Mozilla pulls offensive viral campaign
Firefox Users against Bad Taste
Mozilla apologised on Monday for an ill-advised viral marketing campaign that featured inappropriate references to cancer. The "wacky" "Firefox Users against Boredom" program featured a variety of off-beat "statistics" that compared Firefox and IE users.
Firefox users were 15 per cent more likely to have watched cartoons but 21 per cent less likely to have gone fishing than their IE using counterparts, the campaign said. Firefox users were also 23 per cent less likely to have cancer and 20 per cent less likely to live with others suffering from cancer. Suggestions that Firefox users were less likely to have heart disease also played to awkward silences.
The comments, presumably designed to be amusing, went down like a lead balloon. The viral campaign was given a good shoeing on TechCrunch.
Mozilla pulled the campaign for a rewrite after the controversy surfaced on Monday. The campaign was in a pre-release unapproved form at the time it was leaked.
Mozilla Marketing VP Paul Kim apologised for the gaffe. "The site was not meant to be publicly available and contained several stats, taken from a recent Nielsen study, that were offensive and in poor taste, as pointed out both by readers of TechCrunch and many people here at Mozilla," he writes.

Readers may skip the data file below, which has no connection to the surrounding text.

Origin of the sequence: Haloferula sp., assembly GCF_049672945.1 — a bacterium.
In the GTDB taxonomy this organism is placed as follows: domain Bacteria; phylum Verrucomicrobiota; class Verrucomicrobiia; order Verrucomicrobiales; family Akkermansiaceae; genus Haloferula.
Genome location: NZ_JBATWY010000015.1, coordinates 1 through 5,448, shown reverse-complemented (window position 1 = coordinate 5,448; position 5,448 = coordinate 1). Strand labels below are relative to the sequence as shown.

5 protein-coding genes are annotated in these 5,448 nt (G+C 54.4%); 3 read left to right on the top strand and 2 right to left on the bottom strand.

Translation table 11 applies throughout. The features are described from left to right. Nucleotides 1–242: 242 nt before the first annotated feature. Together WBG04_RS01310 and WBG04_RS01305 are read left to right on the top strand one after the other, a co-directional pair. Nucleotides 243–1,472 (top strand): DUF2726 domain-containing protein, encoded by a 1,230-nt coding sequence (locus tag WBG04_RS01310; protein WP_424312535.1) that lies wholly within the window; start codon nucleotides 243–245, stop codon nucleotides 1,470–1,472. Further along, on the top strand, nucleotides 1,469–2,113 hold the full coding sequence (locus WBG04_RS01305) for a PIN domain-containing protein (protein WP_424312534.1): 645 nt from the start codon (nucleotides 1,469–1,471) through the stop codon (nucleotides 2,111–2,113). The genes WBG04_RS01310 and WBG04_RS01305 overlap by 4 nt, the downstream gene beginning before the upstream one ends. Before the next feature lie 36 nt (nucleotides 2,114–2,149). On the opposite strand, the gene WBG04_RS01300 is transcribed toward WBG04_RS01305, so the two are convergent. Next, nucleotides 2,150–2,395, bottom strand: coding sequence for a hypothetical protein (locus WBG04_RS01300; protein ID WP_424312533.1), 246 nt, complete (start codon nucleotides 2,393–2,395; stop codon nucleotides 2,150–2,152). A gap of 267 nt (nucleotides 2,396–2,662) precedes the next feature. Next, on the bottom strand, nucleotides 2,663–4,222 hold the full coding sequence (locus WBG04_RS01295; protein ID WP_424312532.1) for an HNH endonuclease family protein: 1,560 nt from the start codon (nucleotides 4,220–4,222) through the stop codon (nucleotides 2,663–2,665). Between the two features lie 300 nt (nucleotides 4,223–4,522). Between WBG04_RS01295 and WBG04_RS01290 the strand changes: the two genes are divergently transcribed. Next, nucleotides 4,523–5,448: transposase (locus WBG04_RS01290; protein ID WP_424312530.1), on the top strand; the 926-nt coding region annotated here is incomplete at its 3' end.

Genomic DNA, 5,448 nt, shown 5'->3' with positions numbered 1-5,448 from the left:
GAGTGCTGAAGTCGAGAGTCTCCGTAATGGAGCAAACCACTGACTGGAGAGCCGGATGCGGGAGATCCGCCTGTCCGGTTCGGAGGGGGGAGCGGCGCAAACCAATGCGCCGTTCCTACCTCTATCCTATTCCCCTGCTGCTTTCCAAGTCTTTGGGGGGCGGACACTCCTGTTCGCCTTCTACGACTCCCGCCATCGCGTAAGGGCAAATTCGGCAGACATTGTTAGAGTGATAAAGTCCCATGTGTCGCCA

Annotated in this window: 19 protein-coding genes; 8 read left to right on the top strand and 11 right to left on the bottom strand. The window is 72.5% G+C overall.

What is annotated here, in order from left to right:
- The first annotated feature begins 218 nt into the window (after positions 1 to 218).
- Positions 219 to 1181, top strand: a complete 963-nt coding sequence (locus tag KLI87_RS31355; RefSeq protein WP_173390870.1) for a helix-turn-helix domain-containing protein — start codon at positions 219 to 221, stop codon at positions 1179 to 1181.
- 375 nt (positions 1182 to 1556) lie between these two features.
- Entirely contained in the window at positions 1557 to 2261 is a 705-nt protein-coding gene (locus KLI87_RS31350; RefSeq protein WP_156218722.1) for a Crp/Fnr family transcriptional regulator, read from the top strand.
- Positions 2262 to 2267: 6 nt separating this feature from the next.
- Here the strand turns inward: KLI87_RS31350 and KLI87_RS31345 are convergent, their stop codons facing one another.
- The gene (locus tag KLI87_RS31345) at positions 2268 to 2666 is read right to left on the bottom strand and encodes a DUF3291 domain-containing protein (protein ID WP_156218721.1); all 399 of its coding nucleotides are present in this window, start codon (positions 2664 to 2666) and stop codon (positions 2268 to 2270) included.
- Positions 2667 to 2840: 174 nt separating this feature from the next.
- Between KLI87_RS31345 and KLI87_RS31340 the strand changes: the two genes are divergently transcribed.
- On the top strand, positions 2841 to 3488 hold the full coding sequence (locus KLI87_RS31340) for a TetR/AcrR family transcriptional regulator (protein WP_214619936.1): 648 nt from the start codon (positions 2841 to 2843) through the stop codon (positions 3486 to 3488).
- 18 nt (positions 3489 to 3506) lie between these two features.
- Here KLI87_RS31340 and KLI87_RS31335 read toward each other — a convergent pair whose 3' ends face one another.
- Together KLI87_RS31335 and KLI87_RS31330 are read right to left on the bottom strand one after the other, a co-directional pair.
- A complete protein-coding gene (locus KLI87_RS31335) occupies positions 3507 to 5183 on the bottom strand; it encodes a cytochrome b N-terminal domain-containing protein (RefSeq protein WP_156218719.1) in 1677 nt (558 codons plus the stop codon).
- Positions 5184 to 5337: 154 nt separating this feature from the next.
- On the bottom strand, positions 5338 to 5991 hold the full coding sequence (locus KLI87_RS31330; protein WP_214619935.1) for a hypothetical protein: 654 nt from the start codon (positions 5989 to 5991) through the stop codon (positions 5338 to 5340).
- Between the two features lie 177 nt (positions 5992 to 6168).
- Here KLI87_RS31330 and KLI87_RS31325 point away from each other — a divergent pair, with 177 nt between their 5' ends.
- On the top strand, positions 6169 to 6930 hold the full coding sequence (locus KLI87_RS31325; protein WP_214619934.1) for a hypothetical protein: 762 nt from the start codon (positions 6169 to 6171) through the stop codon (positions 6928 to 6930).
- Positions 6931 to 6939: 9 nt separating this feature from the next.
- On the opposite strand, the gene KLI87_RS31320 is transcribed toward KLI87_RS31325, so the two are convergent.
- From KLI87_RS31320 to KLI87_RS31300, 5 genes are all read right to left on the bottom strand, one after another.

"I want to sincerely apologize for this oversight. We hadn’t reviewed the stats before they were accidentally published and some of them are clearly in poor taste and humor. This does not reflect the views of Mozilla and we are working to fix this immediately."
The specially created "Firefox Users against Boredom" site remains publicly inaccessible, behind an authentication dialogue box, at the time of writing. Mozilla's standard marketing efforts focus on the Spread Firefox site.
In other news, Mozilla Corporation has promoted chief operating officer John Lilly to chief executive. Former CEO Mitchell Baker is moving out of the big job at the commercial arm of the Mozilla Foundation but will retain her role as chairman, where she'll focus on strategic issues including standards, user privacy and security.
Lilly joined Mozilla in 2005 after founding and leading software firm Reactivity. In a blog entry, Lilly said his main priorities will include shipping the next version of Firefox (version 3.0, currently in its second beta) and helping to launch Mozilla mail as a successful business. Baker said her successor was the right man to lead the firm. ®